On May 18, 2010, about 1750 Pacific daylight time, a Cessna 210F, N580TP, lost engine power during cruise flight and made an emergency landing in an almond orchard near Arbuckle, California. The pilot/owner operated the airplane under the provisions of Title 14 Code of Federal Regulations Part 91 as a personal flight. The pilot, the sole occupant, received minor injuries. The airplane sustained substantial damage to the fuselage and wings. Visual meteorological conditions prevailed for the local area flight that departed the Colusa County Airport (O08), Colusa, California, about 1643. The flight was destined for Bob's Flying Service, Inc., Airport (32CL), Knights Landing, California, and no flight plan had been filed. Use your browsers 'back' function to return to synopsisReturn to Query Page
The pilot reported that after two uneventful landings at O08 he departed south towards 32CL. About 25 minutes after he departed the airport, he heard a loud “BANG” and immediately observed oil coming from the engine cowling. The pilot further stated that, during this time, many alarm horns were going off in the cockpit. The pilot initiated a forced landing to an almond orchard; during the approach, the pilot kept the airplane above the tree tops until it stalled and impacted the terrain below.
Post accident examination of the engine revealed two holes in the top of the crankcase between the number one and two cylinders. The number two connecting rod was visible through one of the holes and was bent. The connecting rod was still attached to the piston pin, but not attached to the crankshaft; the end cap and a section of the yoke were separated and found outside of the engine case. The crankshaft cheeks on either side of the number two connecting rod journal, and the aft counterweight assemblies, also had mechanical damage. All cylinders were borescoped; all contained light grey or normal deposits, and showed no signs of abnormal thermal discoloration. The number one and two cylinders were removed; both cylinders contained mechanical damage to the cylinder and piston skirts.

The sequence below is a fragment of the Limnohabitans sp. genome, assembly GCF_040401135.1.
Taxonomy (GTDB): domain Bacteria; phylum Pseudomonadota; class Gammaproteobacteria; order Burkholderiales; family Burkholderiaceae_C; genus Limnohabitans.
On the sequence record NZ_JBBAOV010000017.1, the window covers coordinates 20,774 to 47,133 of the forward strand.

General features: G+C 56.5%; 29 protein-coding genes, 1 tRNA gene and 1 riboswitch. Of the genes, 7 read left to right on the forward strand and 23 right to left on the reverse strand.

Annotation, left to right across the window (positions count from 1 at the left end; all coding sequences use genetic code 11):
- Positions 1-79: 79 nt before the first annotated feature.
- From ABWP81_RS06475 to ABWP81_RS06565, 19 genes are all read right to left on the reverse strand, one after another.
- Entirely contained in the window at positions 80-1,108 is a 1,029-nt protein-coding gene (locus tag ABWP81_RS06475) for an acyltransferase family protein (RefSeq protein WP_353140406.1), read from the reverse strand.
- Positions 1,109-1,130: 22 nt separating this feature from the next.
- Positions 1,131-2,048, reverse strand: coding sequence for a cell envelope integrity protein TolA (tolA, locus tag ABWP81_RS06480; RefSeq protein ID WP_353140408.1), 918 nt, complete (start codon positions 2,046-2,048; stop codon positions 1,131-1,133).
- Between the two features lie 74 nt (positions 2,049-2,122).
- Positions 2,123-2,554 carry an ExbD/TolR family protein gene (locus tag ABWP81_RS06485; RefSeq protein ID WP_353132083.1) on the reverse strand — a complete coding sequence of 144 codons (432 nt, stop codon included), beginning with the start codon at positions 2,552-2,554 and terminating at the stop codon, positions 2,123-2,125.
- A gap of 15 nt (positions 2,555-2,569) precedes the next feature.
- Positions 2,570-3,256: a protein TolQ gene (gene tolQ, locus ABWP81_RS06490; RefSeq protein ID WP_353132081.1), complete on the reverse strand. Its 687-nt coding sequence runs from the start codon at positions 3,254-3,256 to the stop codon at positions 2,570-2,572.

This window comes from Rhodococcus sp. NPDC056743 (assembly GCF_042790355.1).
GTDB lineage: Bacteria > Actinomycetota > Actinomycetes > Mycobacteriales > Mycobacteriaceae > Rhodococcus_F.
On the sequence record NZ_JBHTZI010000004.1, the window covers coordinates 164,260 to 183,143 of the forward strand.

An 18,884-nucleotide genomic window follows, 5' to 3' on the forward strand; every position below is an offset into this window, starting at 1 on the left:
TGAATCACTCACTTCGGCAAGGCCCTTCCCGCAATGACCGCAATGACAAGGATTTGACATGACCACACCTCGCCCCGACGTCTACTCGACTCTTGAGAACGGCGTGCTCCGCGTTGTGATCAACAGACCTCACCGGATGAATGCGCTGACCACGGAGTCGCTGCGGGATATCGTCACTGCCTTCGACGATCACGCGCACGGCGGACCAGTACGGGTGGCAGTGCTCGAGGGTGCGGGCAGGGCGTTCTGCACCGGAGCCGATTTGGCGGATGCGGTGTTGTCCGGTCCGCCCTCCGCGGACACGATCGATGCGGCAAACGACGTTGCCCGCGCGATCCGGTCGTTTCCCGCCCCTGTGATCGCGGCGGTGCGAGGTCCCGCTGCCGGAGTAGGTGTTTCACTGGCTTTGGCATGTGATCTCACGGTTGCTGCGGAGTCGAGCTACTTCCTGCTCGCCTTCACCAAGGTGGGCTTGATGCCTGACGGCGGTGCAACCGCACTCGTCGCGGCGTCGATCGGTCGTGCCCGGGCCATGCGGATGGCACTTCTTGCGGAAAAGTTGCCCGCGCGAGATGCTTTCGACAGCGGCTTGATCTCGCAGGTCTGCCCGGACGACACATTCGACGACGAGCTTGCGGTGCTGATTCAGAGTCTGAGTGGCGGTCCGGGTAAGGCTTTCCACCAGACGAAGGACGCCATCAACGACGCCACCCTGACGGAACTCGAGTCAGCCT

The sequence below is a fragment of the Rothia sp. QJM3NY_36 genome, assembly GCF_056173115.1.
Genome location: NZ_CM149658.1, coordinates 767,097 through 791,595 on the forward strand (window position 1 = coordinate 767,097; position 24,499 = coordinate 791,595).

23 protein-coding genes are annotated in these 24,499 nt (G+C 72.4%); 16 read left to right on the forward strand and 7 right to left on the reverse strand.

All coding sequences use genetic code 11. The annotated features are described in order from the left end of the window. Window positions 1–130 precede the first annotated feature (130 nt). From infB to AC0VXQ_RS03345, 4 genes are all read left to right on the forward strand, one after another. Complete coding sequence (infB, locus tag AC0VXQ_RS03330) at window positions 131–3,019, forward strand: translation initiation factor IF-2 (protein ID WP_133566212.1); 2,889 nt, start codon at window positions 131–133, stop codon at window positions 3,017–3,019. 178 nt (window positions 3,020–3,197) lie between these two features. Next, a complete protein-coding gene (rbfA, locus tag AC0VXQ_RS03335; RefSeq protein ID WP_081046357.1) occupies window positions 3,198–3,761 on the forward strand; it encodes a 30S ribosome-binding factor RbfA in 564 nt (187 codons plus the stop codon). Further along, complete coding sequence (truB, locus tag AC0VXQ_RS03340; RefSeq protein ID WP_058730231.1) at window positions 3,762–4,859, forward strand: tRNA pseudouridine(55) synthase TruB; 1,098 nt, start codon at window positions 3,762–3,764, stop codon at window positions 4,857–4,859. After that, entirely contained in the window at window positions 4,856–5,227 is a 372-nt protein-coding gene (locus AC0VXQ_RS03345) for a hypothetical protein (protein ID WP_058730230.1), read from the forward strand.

The oil system was examined; the oil pump’s cavity and gear teeth contained scratches from hard particle passage. The oil sump was removed, and several dents were observed on the lower and aft sides. Sections of cylinder ring, piston material, two halves of a connecting rod bearing, and a connecting rod bolt and nut were found within the sump. Small pieces and particles of metal were also visible in both the oil filter and oil pickup screen.
The number two cylinder, piston, pin, connecting rod, and separated sections were sent to the National Transportation Safety Board (NTSB) Materials Laboratory in Washington, D.C., for further inspection. The materials lab engineer noted that the connecting rod bolt had fractured in the threaded region. The fracture surface was smooth and curved slightly with no evidence of crack arrest marks, which are features consistent with overstress fractures. The connecting rod bolt cap had a matte gray rough appearance with some reduced area deformation adjacent to the fracture (necking), a feature that is consistent with an overstress fracture.
According to the materials lab engineer, the fracture faces on each side of the saddle area of the connecting rod showed post-fracture contact damage. One of the fracture surface faces had relatively smooth fracture features with curving crack arrest lines that were consistent with high-cycle fatigue. The fatigue features emanated from an origin area in the vicinity of the cutout radius for the connecting rod bolt head. However, the fracture surface in the origin area had been obliterated by post-fracture damage. No evidence of ratchet marks was observed in the damaged area of origin.
According to the aircraft maintenance logbooks, the engine was rebuilt and first installed onto the accident airplane in February 1993. Its most recent maintenance was an annual inspection, which occurred on February 26, 2010, at a tachometer time of 476 hours.